In Hebrews 2:3, to whom does “we” refer?
The book was written to Hebrews. The evidence of this is its title, its theme, drawing so much from Old Testament ceremonies, and its thread of Old Testament promises through the book. In addition, the message to “us” (1:1) is contrasted to the message to “the fathers,” (“our forefathers,” Weymouth). The epistle addresses not only believers, but also unbelievers. This is clear in 3:12-14, “let there be in any of you an evil heart of unbelief,” “lest any of you be hardened through the deceitfulness of sin,” “if we hold the beginning of our confidence.” These expressions point to the four kinds of hearers in the Lords Parable of the Sower, the good ground being those who hear the Word and keep it (Luke 8:14, same word as “hold,” Hebrews 3:14). Those who “sin willfully” must likewise be unbelievers, for they will “fall into the hands of the living God” (Hebrews 10:26-31).
Over 80 times, the writer uses first person plural pronoun forms (we, our, us) either in a general sense (1:3; 2:8,9; 3:19), of those who are writing (5:11; 8:1), or of believers (8:1; 9:24; 10:10). On other occasions, he includes himself with those of Jewish background who claim to acknowledge Jesus as the Christ, although they are proving to be unbelievers (10:26; 12:25). In 3:12, he addresses “brethren” who may have an evil heart of unbelief. This cannot refer to “brothers in Christ,” but to Jewish brothers (see also Acts 13:38; 22:1; 23:1; 28:17). In Hebrews 2:1-3, he views himself as part of that nation and addresses his people, some of whom are not genuine believers in Christ.
What is the meaning of Hebrews 2:3?
During the life of the Lord Jesus on earth, many who followed him and claimed to be disciples proved to be false (John 6:60-66; 8:31-37). They missed the significance of the miracles, but enjoyed the food (John 6:26). During the apostolic days, the same was true. They “tasted… the powers of the world to come” (the age to come, JND) (Hebrews 6:5), enjoying the apostolic signs that confirmed the Messiahship of the Lord Jesus. The prophesied powers of the coming kingdom (Isaiah 35:4-6) were present in the service of Christ and His disciples. These signs confirmed that Jesus was the Christ (Hebrews 2:3,4) who would fulfill the prophets words, “Behold, you God will come with vengeance, even God with recompense; He will come and save you” (verse 4). Those who didnt continue in the Lords words (John 8:31) were not genuine disciples. Those who let the word slip (or who slipped away from the word, JND) (Hebrews 2:1) during the apostolic times were not genuine. In drifting away from the truth about the Son of God, they would not escape Gods judgment (verse 2). This epistle, written before the destruction of Jerusalem in 70 A.D., is heavy with the foreboding clouds of Gods wrath soon to burst on the nation. This is likely in view here and in verses 25-31 of chapter 10.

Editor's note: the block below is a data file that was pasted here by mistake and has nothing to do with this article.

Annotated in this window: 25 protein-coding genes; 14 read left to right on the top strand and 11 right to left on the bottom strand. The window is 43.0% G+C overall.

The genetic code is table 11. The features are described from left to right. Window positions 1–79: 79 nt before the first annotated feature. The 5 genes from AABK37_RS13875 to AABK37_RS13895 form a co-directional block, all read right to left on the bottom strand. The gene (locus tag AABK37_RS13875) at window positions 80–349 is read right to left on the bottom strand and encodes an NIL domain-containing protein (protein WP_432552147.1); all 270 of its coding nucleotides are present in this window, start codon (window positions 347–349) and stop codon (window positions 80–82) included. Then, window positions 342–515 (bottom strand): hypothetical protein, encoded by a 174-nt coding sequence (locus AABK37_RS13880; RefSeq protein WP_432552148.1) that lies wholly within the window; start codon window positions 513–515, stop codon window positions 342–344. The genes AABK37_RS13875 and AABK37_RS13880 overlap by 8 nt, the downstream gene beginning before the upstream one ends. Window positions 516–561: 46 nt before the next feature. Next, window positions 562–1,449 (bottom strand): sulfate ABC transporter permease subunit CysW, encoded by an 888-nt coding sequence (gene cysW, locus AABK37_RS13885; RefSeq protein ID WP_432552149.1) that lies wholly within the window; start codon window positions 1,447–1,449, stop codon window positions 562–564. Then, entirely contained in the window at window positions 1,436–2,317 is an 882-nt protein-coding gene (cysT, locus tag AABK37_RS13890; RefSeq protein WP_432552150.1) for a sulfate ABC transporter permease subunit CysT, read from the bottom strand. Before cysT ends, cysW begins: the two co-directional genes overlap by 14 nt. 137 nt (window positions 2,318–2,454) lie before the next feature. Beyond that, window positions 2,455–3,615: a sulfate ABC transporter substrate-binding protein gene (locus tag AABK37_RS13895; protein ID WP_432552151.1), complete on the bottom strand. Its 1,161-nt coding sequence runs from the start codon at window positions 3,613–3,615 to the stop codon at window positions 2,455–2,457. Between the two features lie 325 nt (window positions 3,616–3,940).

Are the bread and the cup symbols or types?
Types point to Christ and to His coming kingdom. He fulfils the types. We no longer have the “shadows,” but the “very image,” the substance which those types foreshadowed.
When the Lord said, “This is my body” (Luke 22:19), He did not indicate that the bread became His body, so that believers were eating His literal flesh. Nor was He intimating that the bread was a type. He did not say, “My body, which will be given.” The bread did not point to a body in the future; the body of the Lord was present in that upper room. In addition, God communicated specific details about types, as He did, for example, in the meal offering (Leviticus 2). Luke uses the generic word for bread when He recounts the Lords instituting the Lords Supper. The Lord suggests nothing about its ingredients. He described neither the bread nor the contents of the cup as typical. They are merely symbols, or emblems that remind us of the physical body and blood of the Lord. As we partake of these, we express our fellowship, the communion of the blood and body of Christ (I Corinthians 10:16), and we declare the Lords death (I Corinthians 11:26).
If the cup is not a type, must we use wine and not simply “the fruit of the vine”?
“Fruit of the vine” (Luke 22:18) is the only description we have of the contents of the cup. The grape harvest was in the Fall. The Passover came in the Spring. Without refrigeration or canning, “the fruit of the vine” began to ferment by Passover. This makes it impossible to insist that that contents of the cup cannot be fermented.
The contents are not typical, so we cannot prescribe the degree of fermentation for the contents of the cup. In fact, because it isnt typical, we cannot require that the contents must be fermented.